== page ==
Years ago when I was in the advertising agency business, I remember well the head of a large company saying that once he spent $20 million a year on advertising and half of it was wasted—but the problem was he didn't know which half. Well, I think the same is true with veterinary expenses. Dogwood, in 2005 (and I'm really embarrassed to admit this), spent $483,000 on veterinary work for probably 70 or 80 horses. Now that's almost half a million dollars and I'll guarantee you 60 or 70 percent of that was unnecessary—but the problem is you don't know which part of it.
Now I love veterinarians, mostly, have great admiration for the conscientious men and women who dedicate their lives to working on animals. Nothing could be more impressive. It is very appealing to think of a kindly veterinarian driving through the night to go to some godforsaken place to treat an animal with colic. But it is not appealing to think of a veterinarian at a racetrack who goes in a racing barn with 40 stalls at Belmont, Keeneland or Santa Anita and he thinks of something to do to every damn horse in the barn. And who's to say that that should not be done? The trainers don't make a great effort to police this, but how could they? If a veterinarian says, "I can help this horse," or "I can make him better," who's gonna stop him from doing it?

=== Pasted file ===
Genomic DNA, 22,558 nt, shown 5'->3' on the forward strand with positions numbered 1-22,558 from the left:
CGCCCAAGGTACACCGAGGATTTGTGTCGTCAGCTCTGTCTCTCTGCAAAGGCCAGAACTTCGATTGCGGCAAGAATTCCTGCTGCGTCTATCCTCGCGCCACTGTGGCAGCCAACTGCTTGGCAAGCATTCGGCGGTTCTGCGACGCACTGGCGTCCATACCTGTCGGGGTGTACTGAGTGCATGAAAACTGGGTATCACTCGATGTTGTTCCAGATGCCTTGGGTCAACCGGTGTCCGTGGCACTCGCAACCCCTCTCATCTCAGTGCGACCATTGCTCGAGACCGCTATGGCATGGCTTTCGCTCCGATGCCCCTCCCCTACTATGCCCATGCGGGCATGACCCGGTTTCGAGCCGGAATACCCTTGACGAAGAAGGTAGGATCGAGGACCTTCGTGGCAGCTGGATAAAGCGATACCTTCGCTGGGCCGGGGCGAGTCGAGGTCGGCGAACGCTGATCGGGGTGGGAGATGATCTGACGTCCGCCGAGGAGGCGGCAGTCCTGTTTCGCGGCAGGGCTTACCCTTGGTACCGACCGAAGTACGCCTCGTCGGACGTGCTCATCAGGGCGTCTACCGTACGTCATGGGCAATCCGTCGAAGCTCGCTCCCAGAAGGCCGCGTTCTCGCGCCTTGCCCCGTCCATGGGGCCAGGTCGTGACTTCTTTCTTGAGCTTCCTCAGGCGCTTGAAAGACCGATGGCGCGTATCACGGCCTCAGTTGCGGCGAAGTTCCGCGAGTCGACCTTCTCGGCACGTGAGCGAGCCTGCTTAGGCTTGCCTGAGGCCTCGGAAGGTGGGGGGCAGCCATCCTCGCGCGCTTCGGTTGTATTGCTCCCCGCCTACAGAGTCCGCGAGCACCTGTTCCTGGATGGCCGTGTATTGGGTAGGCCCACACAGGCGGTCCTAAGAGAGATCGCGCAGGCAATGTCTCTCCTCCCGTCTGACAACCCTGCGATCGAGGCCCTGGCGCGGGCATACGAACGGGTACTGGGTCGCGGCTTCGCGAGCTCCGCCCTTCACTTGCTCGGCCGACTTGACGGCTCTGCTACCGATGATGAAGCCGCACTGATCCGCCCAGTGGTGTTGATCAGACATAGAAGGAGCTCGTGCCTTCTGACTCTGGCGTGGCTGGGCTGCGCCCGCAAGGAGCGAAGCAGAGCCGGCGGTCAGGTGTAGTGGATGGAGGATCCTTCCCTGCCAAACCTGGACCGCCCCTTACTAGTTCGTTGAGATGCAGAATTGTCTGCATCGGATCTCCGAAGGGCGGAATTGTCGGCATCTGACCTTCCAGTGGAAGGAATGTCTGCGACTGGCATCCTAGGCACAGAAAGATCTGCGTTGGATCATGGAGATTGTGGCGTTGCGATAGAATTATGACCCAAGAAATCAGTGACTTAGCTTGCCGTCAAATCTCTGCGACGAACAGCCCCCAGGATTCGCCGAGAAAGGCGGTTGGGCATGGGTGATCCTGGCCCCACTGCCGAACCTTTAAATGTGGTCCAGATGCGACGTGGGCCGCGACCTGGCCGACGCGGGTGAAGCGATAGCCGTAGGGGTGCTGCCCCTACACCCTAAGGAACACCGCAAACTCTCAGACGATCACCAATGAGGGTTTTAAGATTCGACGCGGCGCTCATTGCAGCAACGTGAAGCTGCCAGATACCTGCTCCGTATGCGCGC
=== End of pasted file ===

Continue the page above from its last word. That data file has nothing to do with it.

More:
We have some veterinarians that we deal with that are some of the most famous in the country and they are absolutely wonderful. Larry Bramlage, the great surgeon, does a lot of work for us at his Rood & Riddle clinic in Kentucky and he is one of the most admirable men in the world. I don't know how there is enough hours in the day for him to do his work. Bob Copelan, a legendary, wonderful veterinarian, supervises the Dogwood work and has for some years and I could not be more appreciative of this fine man. These are the most conscientious, reasonable people you could imagine.
But the racetrack veterinarians are where I think the problem is, and some of them do have a racket. The sad truth is that horses have gone downhill faster than veterinary medicine can stem the tide. Today we have new medication, we have the finest facilities, the greatest diagnostic equipment, but the horses are breaking down faster than ever before and they’re more fragile than they have ever been. And it angers me, it frustrates me that we spend all this money to care for our horses and the results are, to put it bluntly, putrid. I'm not saying that's the veterinarian's fault, a lot of it is that we're breeding horses that are not sound, but the bottom line is that it's not satisfactory. The inmates are running the asylum.
Again, I applaud the conscientious veterinarians, but I point a finger at those who have taken advantage and I also point a finger at the ones who are helping some trainers and sales consignors cheat.
This is Cot Campbell and this is my view.